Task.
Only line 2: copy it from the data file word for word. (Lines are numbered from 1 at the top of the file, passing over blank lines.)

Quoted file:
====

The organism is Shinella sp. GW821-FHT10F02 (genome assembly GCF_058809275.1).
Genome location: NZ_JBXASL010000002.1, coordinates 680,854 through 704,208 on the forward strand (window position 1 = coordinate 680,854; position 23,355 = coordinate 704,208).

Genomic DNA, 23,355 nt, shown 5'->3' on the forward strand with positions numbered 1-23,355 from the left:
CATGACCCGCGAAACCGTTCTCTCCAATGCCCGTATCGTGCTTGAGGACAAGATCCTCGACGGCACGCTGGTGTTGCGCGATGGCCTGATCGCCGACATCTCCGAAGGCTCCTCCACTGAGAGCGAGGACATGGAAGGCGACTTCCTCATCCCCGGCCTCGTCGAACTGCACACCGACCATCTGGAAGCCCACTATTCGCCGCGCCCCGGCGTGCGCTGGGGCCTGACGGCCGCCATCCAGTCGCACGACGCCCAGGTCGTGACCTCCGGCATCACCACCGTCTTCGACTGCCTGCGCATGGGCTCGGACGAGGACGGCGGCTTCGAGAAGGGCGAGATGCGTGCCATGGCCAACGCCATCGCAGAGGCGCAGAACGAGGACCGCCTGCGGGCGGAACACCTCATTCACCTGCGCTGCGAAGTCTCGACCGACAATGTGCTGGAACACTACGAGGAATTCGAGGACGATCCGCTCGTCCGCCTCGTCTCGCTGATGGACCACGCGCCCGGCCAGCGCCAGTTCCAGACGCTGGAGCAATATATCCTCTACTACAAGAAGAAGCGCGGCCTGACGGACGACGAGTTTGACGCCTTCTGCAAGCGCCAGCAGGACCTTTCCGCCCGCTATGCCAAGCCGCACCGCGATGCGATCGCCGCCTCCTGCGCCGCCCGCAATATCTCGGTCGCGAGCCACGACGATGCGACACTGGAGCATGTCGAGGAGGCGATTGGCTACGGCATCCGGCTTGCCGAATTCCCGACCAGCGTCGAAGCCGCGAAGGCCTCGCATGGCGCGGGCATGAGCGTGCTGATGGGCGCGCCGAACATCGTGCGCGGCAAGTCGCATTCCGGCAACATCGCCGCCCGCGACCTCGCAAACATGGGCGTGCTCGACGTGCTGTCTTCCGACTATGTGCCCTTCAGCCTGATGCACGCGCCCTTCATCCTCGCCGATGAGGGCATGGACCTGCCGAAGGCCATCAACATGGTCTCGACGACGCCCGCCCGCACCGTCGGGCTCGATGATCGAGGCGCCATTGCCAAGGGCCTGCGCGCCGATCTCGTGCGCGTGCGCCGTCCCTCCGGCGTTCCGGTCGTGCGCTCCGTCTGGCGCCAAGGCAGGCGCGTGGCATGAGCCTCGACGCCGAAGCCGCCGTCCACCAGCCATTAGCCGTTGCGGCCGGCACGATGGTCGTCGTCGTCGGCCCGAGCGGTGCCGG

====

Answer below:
Genome location: NZ_JBXASL010000002.1, coordinates 680,854 through 704,208 on the forward strand (window position 1 = coordinate 680,854; position 23,355 = coordinate 704,208).